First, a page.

“I started studying Russian in the eighth grade in a program spurred on by fear of the Soviet Union. For the next 30 years I followed the political, economic, and military activities of a closed society. Today I can freely visit these countries in an effort to deepen the connection between the Presbyterian Church (U.S.A.) and Christians across the region.
“As the people of Russia, Belarus and Ukraine struggle to overcome the legacy of over 70 years of communism, the rebirth of the church brings hope to millions of people. Many of our Orthodox, Baptist, Lutheran and Reformed brothers and sisters are eager to connect with the Presbyterian Church (U.S.A.). Where in the depths of the Cold War, we viewed each other as ‘the enemy,’ we now have the opportunity to join hands in our spiritual journey and work toward peace, reconciliation and the growth of the Body of Christ.”
Gary spent three weeks in September 2005 in Mississippi helping with disaster relief. Read his dispatches from the Mississippi Gulf Coast.
In August 2006 Gary served as a co-leader of a Young Adult Travel Study Seminar to Russia called “Terrorism in the World Today: the Response of the Church and State.” The seminar was sponsored by the Presbyterian Peacemaking Program and the Interchurch Partnership in St. Petersburg.
Prior to his responsibilities with the World Mission unit of the PC(USA), Gary was coordinator of the Presbyterian Peacemaking Program from 1996 to 1999, a program area of the Congregational Ministries Division. In this position he was involved with the production of Bible studies and special resources on peace, conflict and violence issues, annual peacemaking conferences, travel study seminars to places of conflict in the world, visits of international peacemakers across the church, public policy advocacy training, and the Presbyterian United Nations Office in New York. With a special interest in disarmament, he led seminars in the Campaign to Ban Landmines at conferences and congregational gatherings. Gary was an active participant in the working group that produced the 1998 General Assembly “Resolution on Just Peacemaking” and the subsequent Ecumenical Consultation on Just Peacemaking at the 1999 General Assembly. He attended the World Council of Churches' eighth Assembly in Harare, Zimbabwe, in December 1998, organizing PC(USA) presentations and visiting a Zimbabwe National Army mine-clearing operation. Most recently he served on the working group that produced the “Resolution on Violence, Religion, and Terrorism” adopted by the 2004 General Assembly.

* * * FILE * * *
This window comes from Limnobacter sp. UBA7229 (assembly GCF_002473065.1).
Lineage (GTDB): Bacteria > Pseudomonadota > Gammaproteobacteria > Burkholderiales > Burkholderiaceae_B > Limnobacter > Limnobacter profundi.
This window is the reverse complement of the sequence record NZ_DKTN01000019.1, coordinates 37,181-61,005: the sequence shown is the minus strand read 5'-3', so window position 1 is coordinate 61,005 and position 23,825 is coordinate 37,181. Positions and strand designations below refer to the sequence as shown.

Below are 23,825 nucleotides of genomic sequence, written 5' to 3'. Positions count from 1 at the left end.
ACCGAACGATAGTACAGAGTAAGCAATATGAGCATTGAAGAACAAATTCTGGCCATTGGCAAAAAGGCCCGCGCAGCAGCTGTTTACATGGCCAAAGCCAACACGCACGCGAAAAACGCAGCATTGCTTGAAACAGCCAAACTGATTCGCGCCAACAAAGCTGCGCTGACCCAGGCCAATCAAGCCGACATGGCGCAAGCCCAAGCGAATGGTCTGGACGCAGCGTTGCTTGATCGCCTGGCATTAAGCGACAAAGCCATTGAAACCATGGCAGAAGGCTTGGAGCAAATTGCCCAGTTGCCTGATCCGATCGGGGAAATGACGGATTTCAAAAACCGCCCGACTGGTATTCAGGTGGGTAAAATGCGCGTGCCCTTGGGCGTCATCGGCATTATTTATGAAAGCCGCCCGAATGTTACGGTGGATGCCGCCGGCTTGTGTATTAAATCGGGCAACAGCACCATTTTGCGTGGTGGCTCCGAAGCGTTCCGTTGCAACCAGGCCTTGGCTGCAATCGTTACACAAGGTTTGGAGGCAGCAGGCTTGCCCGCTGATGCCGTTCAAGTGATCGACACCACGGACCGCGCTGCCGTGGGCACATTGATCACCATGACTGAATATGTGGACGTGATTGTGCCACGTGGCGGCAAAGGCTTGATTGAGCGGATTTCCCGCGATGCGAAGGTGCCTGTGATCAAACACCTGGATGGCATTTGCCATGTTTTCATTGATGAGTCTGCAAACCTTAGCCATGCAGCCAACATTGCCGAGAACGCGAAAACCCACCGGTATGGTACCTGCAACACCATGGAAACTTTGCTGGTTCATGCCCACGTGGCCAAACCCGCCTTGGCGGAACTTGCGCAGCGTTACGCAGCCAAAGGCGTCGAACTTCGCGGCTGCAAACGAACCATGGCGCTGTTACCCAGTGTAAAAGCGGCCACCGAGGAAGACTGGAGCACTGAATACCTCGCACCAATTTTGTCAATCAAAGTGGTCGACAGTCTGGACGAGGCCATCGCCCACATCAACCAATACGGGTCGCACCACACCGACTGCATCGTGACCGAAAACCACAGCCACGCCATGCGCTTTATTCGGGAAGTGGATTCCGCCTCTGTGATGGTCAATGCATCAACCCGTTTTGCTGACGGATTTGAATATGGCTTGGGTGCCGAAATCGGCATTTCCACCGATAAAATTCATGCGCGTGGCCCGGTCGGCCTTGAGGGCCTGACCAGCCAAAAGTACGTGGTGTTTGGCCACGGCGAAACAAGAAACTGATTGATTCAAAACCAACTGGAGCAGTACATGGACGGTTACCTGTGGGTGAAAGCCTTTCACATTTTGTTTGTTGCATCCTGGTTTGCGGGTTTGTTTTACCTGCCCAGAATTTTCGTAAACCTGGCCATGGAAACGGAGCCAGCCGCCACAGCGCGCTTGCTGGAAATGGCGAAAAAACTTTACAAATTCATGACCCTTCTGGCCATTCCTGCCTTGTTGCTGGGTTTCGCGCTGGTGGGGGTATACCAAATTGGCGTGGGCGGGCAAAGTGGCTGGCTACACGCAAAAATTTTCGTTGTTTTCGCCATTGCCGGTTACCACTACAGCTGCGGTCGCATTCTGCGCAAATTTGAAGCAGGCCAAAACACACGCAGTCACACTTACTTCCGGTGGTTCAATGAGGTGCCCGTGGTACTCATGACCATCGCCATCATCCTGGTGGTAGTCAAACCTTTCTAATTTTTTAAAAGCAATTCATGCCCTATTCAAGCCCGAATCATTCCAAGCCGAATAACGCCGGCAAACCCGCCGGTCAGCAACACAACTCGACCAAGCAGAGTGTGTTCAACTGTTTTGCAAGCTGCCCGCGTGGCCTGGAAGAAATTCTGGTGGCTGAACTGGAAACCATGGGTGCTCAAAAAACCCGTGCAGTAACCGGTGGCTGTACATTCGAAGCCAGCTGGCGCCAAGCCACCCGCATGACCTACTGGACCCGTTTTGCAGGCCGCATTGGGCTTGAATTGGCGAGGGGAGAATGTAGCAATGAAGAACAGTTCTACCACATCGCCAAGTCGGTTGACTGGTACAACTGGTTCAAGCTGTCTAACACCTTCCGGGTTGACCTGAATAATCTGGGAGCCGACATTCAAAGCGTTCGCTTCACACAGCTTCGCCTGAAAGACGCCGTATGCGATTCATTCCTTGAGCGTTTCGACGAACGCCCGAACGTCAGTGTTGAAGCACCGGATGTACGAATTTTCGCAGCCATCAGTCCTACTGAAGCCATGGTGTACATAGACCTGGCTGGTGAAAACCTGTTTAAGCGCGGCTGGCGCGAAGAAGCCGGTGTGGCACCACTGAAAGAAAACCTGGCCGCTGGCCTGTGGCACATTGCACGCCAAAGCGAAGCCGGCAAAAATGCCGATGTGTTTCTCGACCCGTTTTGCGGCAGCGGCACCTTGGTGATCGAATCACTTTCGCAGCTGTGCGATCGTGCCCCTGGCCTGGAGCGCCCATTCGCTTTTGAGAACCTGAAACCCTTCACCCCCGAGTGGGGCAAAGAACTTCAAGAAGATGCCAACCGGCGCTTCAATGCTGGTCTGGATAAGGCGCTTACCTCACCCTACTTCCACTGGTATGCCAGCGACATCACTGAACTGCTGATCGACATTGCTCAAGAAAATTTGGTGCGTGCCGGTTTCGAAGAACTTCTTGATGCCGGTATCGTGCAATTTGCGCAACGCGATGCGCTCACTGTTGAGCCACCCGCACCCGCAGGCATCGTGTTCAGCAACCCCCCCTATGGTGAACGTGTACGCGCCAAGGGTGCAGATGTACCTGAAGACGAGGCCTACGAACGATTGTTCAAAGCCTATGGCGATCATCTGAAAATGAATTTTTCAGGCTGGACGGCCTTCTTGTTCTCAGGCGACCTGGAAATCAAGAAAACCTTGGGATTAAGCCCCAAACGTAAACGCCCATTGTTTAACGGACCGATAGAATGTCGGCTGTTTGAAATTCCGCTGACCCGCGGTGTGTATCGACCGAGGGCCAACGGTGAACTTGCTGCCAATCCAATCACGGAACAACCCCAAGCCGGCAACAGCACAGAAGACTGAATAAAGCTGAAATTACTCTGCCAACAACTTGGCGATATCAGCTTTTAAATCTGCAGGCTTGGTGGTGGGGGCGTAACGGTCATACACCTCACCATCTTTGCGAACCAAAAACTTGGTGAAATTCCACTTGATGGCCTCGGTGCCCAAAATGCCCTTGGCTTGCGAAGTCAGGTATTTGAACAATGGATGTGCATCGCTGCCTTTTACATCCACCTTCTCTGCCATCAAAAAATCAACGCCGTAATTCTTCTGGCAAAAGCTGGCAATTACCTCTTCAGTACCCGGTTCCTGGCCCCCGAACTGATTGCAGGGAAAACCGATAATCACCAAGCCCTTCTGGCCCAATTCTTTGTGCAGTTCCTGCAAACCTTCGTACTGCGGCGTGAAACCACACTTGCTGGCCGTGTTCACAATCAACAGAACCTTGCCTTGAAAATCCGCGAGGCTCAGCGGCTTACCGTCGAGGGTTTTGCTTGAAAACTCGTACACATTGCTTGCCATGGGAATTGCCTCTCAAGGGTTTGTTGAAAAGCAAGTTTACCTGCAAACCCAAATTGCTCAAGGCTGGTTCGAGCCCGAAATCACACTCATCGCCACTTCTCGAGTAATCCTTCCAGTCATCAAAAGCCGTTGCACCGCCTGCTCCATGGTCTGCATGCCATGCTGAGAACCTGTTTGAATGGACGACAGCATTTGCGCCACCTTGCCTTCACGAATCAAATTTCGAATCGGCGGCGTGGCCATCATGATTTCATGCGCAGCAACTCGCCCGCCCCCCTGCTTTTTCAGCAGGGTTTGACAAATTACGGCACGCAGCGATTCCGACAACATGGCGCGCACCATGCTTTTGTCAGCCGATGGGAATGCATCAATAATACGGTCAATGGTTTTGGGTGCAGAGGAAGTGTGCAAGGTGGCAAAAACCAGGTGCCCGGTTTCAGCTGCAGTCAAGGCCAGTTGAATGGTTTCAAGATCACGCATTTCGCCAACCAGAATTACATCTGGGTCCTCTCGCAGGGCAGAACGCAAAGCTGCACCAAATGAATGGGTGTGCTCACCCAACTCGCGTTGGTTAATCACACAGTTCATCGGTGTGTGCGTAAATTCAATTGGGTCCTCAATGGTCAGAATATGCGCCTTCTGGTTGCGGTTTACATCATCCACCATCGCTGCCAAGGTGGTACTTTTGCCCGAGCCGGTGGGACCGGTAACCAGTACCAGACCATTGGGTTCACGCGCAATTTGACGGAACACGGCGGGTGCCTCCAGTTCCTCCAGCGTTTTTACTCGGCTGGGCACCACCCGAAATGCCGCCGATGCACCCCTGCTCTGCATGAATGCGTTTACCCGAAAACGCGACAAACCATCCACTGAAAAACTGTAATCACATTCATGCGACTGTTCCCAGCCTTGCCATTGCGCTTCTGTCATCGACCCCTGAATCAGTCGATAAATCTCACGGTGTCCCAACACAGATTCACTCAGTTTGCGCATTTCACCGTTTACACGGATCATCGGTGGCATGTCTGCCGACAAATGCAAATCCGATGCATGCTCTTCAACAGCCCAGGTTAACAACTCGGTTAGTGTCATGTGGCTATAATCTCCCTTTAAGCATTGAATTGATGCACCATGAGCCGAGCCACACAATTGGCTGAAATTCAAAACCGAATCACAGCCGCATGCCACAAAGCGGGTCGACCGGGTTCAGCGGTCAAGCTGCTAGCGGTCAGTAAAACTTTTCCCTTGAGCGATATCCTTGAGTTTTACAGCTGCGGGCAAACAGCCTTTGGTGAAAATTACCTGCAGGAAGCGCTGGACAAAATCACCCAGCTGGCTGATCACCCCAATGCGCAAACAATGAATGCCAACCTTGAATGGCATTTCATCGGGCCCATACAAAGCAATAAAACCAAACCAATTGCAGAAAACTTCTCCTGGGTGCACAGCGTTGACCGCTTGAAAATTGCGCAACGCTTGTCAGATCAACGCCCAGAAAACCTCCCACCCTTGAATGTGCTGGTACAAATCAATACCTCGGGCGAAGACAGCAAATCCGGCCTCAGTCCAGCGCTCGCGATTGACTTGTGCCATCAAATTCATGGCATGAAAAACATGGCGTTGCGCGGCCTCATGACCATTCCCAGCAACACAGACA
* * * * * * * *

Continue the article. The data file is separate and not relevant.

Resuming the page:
For 24 years preceding his work with the PC(USA) Gary was an officer in the United States Air Force and was stationed in Turkey, Germany, England and a variety of locations in the United States.
Gary graduated from the U.S. Air Force Academy in Colorado Springs, Colorado, with a double major in international affairs and Soviet area studies. He received an M.A.S. in management from Johns Hopkins University in Baltimore, Maryland, and an M.A. in Russian area studies from Georgetown University in Washington, D.C.
Gary is an elder in the Presbyterian Church. He is married to Rev. Dr. Nancy Copeland-Payton and they have three sons, Ian, Adam and Graham. They reside in Sandpoint, Idaho, where Nancy is a spiritual director, retreat leader and writer.
Birthday - May 25